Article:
33. Tactics Sell Deliver Make Source Make-to-Stock Item/location forecasting Demand Sensing Allocation VMI Safety stock buffers Full truck load shipments Cycle stock planning using rhythm wheel logic JIT/Reliable supply Potential for contract manufacturing Phase-in Phase Out Attribute-based forecasting Use of customer data Air/small shipments Attribute-based planning Agile manufacturing work centers Platform rationalization Postponement local sourcing Make-to-Order ATP Air from factory Shorten cycles Agile manufacturing work centers Platform rationalization Postponement DDMRP Managing Multiple Supply Chains
  34. Digital Supply Chain: Transforming the Atoms and Electrons of the Supply Chain through the Confluence of new Capabilities/Technologies. Digitization: Making signals and processes digital. What Does Digital Transformation Mean for You? There Is No One Definition
  35. Data Needs to Move Securely Through Value Networks Clouds Streams Pools
  36. Analytics Adoption
  37. Data Types
  38. The Need to Listen
  39. Evolution of Cognitive Computing
  40. Progressing in the World of Analytics Known/Known Unknown/Unknown Visualization Flexible/Easy to Use by Business Leaders Discovery/Learning Questions The Questions You Know to Ask The Answers You Need, but the Questions You Don’t Know to Ask Data Known Unknown
  41. Answers the Questions You Do Not Know to Ask
  42. Data Inputs Engines Plan Outputs Align Engines with Outcomes Planning Master Data
  43. Evolution of Insights
  44. Impact of Localized Assortment
  45. Looking Forward In the future, companies will not compete company against company, but value chain to value chain. Today’s focus is on organizational efficiency is making value networks fragile and less resilient.
  46. What Is A Network?
  47. Current State
  48. Maturity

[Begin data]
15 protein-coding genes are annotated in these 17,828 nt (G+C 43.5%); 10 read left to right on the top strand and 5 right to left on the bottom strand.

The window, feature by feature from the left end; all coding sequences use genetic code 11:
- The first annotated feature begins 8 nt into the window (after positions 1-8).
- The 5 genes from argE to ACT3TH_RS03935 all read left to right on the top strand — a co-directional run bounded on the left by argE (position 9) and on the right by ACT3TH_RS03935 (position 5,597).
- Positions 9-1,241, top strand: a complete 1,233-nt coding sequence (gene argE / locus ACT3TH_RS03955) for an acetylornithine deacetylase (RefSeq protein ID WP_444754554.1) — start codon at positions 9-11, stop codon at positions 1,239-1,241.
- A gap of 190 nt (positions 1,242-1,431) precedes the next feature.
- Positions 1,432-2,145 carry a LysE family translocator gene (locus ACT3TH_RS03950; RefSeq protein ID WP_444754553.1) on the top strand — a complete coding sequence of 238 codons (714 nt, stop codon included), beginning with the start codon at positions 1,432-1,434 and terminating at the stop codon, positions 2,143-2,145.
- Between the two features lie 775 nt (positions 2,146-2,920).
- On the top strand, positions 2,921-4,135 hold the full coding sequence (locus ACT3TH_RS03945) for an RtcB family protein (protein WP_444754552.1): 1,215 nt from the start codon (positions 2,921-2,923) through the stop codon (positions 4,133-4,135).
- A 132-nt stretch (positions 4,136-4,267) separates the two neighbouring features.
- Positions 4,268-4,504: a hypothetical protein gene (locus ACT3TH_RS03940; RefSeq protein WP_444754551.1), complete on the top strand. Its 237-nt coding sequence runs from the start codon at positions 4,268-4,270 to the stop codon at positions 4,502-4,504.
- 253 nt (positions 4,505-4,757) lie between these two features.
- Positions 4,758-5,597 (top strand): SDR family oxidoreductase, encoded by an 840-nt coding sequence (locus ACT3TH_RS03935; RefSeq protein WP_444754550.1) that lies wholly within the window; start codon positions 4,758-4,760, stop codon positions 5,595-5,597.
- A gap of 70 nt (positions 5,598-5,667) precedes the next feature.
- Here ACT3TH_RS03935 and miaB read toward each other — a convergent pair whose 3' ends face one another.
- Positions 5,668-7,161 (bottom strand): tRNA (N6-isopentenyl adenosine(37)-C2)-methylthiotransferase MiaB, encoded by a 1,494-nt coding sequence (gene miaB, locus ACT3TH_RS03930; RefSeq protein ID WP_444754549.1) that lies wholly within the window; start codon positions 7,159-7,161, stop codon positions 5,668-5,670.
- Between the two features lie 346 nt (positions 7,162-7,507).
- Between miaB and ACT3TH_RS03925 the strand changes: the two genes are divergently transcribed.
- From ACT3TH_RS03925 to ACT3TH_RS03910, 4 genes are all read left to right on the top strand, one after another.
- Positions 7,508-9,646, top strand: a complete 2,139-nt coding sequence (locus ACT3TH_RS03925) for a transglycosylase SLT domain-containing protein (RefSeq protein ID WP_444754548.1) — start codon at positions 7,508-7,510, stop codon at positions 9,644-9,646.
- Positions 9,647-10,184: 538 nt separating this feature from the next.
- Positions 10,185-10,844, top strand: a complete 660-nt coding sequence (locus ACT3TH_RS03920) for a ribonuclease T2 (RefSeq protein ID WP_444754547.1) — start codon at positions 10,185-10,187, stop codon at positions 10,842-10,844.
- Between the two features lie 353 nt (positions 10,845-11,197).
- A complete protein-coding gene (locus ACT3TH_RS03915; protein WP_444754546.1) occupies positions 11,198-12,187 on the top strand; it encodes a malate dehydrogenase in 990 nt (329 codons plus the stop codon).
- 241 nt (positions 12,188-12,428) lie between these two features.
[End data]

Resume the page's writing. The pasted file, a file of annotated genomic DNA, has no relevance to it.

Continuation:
49. Vendor Master Case study Task: • Research ALEIs for 24,245 suppliers in 81 countries Results: • ALEIs could be verified for 17,111 suppliers (71%) in 33 countries • 7,134 (29%) of the suppliers will need to be asked for more information to verify their legal status • Of the 17,111 verified suppliers 7,060 (41%) were duplicate records ALEIs researched 24,245 100% ALEIs verified 17,111 71% Further information required from vendor to validate legal entity 7,134 29% Verified ALEIs 17,111 100% Verified Legal Entities 10,051 59% Duplicate records linked to master Legal Entity records 7,060 41%
  50. Can Blockchain Help?
  51. Is Blockchain the Answer?
  52. Write once and use company and contact information many times.Community Directory • Reduce onboarding through once source of data. Blockchain redefines visibility and track and trace.Traceability • Confluence of Blockchain and Spark/Internet of Things Redefine Lineage. Bitcoin and Blockchain disintermediate traditional banking.Supply Chain Finance • Emergence of the supply chain digital wallet. • An alternative to EDI. Cognitive computing eliminates the need for master data management and standards.Interoperability • Data is mined through patterns and translated for context through cognitive computing. Shift from standards to process canonicals. What Could Change?
  53. Integration Data portability and synchronization Linear flows Network bidirectional flows Functional focus Need for plan, source, make and delivery to work together Master data Need for authoritative identifiers Insights?
  54. What Can We Learn? 1. Leadership matters. There is no significant difference in technologies deployed. 2. Outperforming supply chains are fit for purpose. They change with shifts in business strategy. 3. 67% of supply chains drive performance in single metrics throwing the supply chain out of balance and reducing value. 4. Companies focusing on innovation outperform. There is a clear mission and understanding of the customer. 5. Question the status quo. Only 3% of companies outperform their peer groups. 6. We cannot save our way to value.
  55. ENGAGE WITH US! Visit Us Online Follow Us on Twitter @scinsightsllc @lcecere Attend a Live Event
  56. What To Learn More?

Notes de l'éditeur

  1. Why the long tail is getting bigger